Founder & College Consultant
Access Success LLC
Internships are readily available at most colleges and universities, but not every school offers cooperative (co-op) education opportunities.* One isn’t better than the other—they're just different approaches to experiential learning. Internships tend to be part-time, which means students attend school full-time while working a set number of hours as an intern a few days a week. While some internships may be paid, most of them aren’t because students will receive academic credit for their work—but if the position is paid, the hourly rate tends to be rather low. Internships must also be local for convenient access to and from campus. On the other hand, co-ops can be offered anywhere as they typically require a student to take a break from college coursework; with this type of program, students work a 40-hour week for a set period of months and do not take classes. You are usually paid between $25–$45 an hour for co-op positions while also receiving college credit, and many students are recruited by their co-op employers for full-time work after graduation. Internships may result in full-time job offers as well, though typically not as often. Co-ops can save students and their families some money as they don’t have to pay tuition during the program, but it may also make it impossible for a student to graduate within four years if course credit isn’t offered.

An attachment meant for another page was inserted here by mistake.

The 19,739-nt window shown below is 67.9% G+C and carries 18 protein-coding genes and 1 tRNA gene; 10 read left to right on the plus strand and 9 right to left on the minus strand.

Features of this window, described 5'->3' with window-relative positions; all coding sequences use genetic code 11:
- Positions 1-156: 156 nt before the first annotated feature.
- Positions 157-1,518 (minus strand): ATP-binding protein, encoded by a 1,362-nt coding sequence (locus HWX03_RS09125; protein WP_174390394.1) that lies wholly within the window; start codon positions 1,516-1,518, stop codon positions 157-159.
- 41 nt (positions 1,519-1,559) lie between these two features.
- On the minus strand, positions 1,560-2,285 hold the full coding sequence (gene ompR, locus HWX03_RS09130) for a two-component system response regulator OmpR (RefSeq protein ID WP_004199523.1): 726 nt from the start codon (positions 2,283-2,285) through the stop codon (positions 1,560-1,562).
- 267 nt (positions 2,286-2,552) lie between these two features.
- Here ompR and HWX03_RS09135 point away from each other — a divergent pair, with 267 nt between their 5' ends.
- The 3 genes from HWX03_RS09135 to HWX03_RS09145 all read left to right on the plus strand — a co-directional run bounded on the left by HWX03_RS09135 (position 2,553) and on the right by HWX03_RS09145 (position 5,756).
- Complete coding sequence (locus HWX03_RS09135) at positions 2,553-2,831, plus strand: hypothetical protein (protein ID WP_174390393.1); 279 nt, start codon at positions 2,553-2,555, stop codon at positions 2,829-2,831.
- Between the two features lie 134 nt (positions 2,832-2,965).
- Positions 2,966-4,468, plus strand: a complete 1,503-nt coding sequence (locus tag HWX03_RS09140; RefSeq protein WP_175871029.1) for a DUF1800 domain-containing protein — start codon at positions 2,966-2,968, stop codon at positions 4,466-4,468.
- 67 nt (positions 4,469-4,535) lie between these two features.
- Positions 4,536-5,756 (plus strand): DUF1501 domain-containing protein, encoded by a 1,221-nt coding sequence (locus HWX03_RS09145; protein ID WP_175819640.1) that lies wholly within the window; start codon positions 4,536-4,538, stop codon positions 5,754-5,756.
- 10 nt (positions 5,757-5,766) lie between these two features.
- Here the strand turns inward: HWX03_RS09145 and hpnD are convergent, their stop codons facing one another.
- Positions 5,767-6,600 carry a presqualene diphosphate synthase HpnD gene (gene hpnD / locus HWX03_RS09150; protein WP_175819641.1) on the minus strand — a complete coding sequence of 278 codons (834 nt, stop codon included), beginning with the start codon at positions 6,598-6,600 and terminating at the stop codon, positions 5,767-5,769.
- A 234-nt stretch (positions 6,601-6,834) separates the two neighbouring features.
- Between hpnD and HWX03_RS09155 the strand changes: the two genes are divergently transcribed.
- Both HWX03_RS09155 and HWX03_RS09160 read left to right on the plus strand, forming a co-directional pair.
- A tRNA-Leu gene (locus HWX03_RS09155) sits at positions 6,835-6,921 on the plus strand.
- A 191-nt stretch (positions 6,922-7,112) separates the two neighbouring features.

* A quick note about co-ops: Many institutions offer co-ops for select majors, but to the best of our knowledge, there are only four universities in the US that offer co-ops for all majors: Drexel University, Northeastern University, Rochester Institute of Technology, and University of Cincinnati. If it’s important to you, inquire with your schools of interest as to whether co-ops are available and in what areas of study.
Click any of the school names above to learn more about their academic programs and co-op opportunities, or request information from our featured schools right away using the buttons below!